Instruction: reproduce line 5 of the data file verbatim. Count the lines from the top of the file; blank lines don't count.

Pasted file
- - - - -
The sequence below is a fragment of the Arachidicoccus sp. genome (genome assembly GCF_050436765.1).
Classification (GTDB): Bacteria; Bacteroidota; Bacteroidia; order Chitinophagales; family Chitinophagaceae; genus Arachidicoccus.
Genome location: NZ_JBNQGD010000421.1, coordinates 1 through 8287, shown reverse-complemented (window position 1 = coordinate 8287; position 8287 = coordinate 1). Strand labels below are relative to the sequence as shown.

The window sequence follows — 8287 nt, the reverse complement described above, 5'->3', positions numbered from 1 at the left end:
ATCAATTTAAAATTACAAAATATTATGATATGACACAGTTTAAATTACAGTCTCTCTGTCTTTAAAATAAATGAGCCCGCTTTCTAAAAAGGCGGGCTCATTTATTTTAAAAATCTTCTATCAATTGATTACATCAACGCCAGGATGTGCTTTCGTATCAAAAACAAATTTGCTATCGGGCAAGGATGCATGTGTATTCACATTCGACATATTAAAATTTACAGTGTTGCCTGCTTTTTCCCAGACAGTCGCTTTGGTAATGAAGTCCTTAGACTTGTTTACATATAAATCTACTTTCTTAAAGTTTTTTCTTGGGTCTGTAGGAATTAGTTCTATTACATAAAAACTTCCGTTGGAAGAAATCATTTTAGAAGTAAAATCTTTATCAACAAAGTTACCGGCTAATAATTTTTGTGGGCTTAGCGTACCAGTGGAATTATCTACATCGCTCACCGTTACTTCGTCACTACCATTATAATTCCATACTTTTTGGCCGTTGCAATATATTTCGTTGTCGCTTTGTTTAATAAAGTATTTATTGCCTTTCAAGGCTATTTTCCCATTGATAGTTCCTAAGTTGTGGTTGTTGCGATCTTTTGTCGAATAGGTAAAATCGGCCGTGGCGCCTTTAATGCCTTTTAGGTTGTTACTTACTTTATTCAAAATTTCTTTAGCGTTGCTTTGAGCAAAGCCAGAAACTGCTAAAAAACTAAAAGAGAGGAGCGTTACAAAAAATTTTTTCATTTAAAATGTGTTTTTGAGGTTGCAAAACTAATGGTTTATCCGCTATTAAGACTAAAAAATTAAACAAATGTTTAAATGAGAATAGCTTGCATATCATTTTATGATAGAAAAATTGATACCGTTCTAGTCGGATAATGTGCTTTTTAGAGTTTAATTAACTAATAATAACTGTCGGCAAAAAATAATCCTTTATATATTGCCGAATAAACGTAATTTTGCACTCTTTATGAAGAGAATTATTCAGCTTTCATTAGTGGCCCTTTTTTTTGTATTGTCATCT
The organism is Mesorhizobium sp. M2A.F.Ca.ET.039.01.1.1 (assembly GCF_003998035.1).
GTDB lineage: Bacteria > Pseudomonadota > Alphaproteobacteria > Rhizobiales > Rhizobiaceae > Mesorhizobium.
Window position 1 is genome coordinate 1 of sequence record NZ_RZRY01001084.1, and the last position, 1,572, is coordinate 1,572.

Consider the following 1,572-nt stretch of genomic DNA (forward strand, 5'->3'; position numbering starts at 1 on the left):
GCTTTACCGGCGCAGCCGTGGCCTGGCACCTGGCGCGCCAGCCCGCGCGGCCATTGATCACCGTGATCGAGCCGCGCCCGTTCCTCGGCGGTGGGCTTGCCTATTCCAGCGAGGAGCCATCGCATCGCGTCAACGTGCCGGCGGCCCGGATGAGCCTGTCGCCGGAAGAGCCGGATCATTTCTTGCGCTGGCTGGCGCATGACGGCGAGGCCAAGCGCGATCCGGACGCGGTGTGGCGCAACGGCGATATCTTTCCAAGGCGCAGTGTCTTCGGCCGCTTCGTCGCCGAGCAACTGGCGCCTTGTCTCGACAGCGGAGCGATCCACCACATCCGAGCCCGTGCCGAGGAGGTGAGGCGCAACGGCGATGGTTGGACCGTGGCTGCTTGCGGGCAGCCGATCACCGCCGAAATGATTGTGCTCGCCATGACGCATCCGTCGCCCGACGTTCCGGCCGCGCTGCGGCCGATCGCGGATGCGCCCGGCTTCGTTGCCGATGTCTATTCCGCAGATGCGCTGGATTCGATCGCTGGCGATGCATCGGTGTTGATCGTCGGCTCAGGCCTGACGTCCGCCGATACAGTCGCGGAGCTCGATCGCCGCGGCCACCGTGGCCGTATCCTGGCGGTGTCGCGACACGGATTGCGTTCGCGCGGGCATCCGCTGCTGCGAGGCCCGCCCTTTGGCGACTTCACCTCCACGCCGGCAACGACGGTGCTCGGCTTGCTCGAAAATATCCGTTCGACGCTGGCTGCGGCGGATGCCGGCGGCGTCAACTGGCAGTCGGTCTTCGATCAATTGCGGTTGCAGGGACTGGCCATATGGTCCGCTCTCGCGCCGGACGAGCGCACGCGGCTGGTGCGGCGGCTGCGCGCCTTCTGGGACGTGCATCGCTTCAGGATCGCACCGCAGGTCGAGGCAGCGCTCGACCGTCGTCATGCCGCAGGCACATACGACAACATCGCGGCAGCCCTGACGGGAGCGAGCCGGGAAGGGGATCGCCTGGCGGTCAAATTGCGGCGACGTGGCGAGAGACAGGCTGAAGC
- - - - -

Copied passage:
ATCAATTTAAAATTACAAAATATTATGATATGACACAGTTTAAATTACAGTCTCTCTGTCTTTAAAATAAATGAGCCCGCTTTCTAAAAAGGCGGGCTCATTTATTTTAAAAATCTTCTATCAATTGATTACATCAACGCCAGGATGTGCTTTCGTATCAAAAACAAATTTGCTATCGGGCAAGGATGCATGTGTATTCACATTCGACATATTAAAATTTACAGTGTTGCCTGCTTTTTCCCAGACAGTCGCTTTGGTAATGAAGTCCTTAGACTTGTTTACATATAAATCTACTTTCTTAAAGTTTTTTCTTGGGTCTGTAGGAATTAGTTCTATTACATAAAAACTTCCGTTGGAAGAAATCATTTTAGAAGTAAAATCTTTATCAACAAAGTTACCGGCTAATAATTTTTGTGGGCTTAGCGTACCAGTGGAATTATCTACATCGCTCACCGTTACTTCGTCACTACCATTATAATTCCATACTTTTTGGCCGTTGCAATATATTTCGTTGTCGCTTTGTTTAATAAAGTATTTATTGCCTTTCAAGGCTATTTTCCCATTGATAGTTCCTAAGTTGTGGTTGTTGCGATCTTTTGTCGAATAGGTAAAATCGGCCGTGGCGCCTTTAATGCCTTTTAGGTTGTTACTTACTTTATTCAAAATTTCTTTAGCGTTGCTTTGAGCAAAGCCAGAAACTGCTAAAAAACTAAAAGAGAGGAGCGTTACAAAAAATTTTTTCATTTAAAATGTGTTTTTGAGGTTGCAAAACTAATGGTTTATCCGCTATTAAGACTAAAAAATTAAACAAATGTTTAAATGAGAATAGCTTGCATATCATTTTATGATAGAAAAATTGATACCGTTCTAGTCGGATAATGTGCTTTTTAGAGTTTAATTAACTAATAATAACTGTCGGCAAAAAATAATCCTTTATATATTGCCGAATAAACGTAATTTTGCACTCTTTATGAAGAGAATTATTCAGCTTTCATTAGTGGCCCTTTTTTTTGTATTGTCATCT